The person Tad spoke to took his leave…and Tad turned to see me.

“Hi!” I gushed. “I love your Otherland series!”

Acutally, I don’t think I said that. I have very little memory of what our conversation was, but I do know that it’s in my journal somewhere, because as soon as I got home I wrote out the entire conversation. But I do remember asking how he chose a black woman as a main character…and at that moment, Daniel let out of shriek, which threatened that if I wasn’t going to let him out soon, he was going to become part of the conversation whether I wanted him to or not. Tad, however, took it in stride. He even squatted to say hi to my son. Daniel was not impressed.

“Reminds me of my own kids at that age,” he said. “He looks like he wants to get out.”

“I don’t know,” I replied. “He’s just wants to go over to the stairs and climb them. He’s in that stage.”

“Well, why don’t you? I don’t mind,” Tad turned to his publicist…or someone he works with, and called out, “Hey, do I have anything else scheduled?”

“No…not in the near future.”

Tad nodded to me to take Daniel out, “Okay, so you want to know why I chose a black character…”

And for the next 45 minutes, Tad and I discussed the art of writing while we got a lot of exercise walking up and down stairs behind an energetic Daniel. I picked his brain good–we discussed the writing and editing process, working with agents, his early years of writing, especially working with toddlers, his books and other things that I just can’t remember off the top of my head. Tad talked a good deal while I scribbled madly in my notepad (and writers–if you ever take note of something, take this: Always have pen and paper with you, no matter where you are.) I even got to pitch a little bit about Willow (which I was just starting to get back into). The entire conversation is pitched in a surreal light now whenever I think about it, partly because of all the stairs we went up and down on as we followed Daniel…and at one point, he decided he was going to explore a hallway that somehow led to the entrance of a casino. Ever see a toddler run about in a casino’s lobby, going “Ooooo” at the sparkly lights? Yeah, we had to pull him away from that a number of times.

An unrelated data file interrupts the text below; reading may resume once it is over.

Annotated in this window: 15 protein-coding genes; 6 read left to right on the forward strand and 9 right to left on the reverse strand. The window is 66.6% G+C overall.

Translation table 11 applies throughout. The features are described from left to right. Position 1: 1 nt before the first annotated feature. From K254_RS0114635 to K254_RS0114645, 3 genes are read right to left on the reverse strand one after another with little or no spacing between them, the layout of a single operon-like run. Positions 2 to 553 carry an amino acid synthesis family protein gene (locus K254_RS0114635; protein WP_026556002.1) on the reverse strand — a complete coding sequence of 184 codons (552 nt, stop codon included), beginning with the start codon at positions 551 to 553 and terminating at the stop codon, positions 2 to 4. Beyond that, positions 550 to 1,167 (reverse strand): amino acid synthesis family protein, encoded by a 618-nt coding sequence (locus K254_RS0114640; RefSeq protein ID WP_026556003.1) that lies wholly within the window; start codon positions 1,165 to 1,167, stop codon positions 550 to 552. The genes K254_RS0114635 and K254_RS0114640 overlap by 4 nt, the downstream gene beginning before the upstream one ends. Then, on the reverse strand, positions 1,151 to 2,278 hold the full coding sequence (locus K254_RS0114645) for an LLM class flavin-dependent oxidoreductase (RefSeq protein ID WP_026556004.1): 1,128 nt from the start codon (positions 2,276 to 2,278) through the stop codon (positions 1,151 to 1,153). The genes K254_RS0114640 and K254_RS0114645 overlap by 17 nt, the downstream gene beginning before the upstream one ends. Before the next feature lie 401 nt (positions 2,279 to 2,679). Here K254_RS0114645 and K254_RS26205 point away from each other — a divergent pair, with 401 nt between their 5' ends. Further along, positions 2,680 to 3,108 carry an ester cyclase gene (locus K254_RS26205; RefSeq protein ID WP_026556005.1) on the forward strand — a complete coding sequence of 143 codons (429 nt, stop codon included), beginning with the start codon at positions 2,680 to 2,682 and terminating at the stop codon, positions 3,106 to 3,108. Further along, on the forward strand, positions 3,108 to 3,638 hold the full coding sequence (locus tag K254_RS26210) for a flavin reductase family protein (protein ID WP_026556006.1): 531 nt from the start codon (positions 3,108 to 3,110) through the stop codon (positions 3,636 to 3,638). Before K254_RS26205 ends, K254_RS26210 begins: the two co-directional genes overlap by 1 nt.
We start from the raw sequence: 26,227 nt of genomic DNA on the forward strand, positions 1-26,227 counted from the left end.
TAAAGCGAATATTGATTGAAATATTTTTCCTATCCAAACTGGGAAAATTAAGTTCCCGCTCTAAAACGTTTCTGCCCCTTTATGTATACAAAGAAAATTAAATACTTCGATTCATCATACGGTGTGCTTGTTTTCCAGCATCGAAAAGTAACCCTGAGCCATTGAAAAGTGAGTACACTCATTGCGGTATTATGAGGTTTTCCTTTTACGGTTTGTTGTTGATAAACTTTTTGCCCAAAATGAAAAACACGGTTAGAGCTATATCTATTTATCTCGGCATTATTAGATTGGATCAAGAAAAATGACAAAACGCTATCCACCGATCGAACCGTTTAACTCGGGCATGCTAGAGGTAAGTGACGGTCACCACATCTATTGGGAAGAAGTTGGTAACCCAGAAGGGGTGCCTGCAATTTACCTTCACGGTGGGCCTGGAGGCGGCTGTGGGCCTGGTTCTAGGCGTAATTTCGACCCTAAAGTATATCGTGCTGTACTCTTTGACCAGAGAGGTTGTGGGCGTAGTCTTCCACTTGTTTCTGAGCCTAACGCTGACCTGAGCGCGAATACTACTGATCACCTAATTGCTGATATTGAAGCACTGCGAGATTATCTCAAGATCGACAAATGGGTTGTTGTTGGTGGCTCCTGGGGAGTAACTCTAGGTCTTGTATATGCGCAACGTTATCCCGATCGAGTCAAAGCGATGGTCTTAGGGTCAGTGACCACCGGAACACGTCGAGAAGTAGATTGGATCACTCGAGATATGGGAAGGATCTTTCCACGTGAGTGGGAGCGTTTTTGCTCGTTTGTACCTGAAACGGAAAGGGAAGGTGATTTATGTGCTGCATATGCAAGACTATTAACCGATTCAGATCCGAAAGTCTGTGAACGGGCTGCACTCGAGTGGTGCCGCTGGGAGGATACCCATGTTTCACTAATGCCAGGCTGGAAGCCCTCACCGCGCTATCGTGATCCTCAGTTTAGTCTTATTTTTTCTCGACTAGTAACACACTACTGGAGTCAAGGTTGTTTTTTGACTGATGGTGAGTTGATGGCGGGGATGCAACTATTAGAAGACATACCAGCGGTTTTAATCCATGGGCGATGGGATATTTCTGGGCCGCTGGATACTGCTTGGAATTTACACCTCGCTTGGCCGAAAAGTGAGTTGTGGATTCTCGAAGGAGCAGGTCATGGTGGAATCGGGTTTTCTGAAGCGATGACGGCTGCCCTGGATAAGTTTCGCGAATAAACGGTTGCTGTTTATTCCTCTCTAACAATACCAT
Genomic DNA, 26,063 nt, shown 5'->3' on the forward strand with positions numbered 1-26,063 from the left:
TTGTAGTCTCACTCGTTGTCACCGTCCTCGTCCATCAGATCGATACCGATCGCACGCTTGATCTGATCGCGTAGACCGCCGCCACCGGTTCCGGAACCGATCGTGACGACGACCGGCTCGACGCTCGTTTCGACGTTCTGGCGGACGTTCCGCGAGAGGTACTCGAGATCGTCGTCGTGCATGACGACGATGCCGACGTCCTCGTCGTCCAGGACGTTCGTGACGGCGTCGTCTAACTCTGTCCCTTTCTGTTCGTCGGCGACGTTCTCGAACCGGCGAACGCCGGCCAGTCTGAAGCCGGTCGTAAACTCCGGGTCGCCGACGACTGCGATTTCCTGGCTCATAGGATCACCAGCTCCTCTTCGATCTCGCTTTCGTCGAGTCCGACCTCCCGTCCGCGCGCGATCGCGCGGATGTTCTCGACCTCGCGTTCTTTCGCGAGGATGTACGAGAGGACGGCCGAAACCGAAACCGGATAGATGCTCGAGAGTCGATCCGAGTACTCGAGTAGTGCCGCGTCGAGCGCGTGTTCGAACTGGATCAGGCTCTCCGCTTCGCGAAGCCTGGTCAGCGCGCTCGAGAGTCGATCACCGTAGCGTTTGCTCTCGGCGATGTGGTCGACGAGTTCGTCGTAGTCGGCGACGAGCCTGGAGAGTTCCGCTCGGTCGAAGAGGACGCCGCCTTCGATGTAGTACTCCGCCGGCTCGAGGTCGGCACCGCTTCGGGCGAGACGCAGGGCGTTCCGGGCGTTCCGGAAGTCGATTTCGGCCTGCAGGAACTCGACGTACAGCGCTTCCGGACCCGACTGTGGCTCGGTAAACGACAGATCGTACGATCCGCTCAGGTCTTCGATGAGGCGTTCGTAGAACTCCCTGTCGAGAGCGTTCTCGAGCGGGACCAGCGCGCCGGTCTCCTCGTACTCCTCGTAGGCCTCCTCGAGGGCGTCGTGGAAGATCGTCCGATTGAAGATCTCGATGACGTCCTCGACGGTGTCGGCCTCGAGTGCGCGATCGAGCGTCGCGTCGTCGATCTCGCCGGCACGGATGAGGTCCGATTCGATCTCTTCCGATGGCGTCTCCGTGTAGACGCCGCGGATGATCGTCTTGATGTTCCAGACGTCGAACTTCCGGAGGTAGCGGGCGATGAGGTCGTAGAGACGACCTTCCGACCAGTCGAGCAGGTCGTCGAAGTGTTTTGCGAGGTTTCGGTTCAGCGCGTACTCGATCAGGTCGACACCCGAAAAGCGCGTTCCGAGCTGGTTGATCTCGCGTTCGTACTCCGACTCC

But talking with Tad had to be one of the best stepping stones I have as a writer. I think God somehow fixed it that way to, because it really did encourage me. One of last things Tad said to me that always stuck in my mind was “Keep on writing! You know, you really have two full time jobs and both of them are extremely hard work. But both are quite rewarding.”

We ended our talk by me buying his latest book, The War of the Flowers, and him autographing it. I do remember what he wrote: “When Willow comes out, send me a copy!”

Here it is a year later. I doubt I’ll have the same one-on-one experience at the Festival this year, but I do hope that the Festival will continue to flourish. After all, when Willow does come out, I plan on being one of those authors they invite to talk, and I intend to hang out afterwards to talk to some up and coming writer, perhaps a harried mom with a screaming toddler of her own. I’ll say, “So, you want to write? Get that kid out of the stroller and let’s talk…”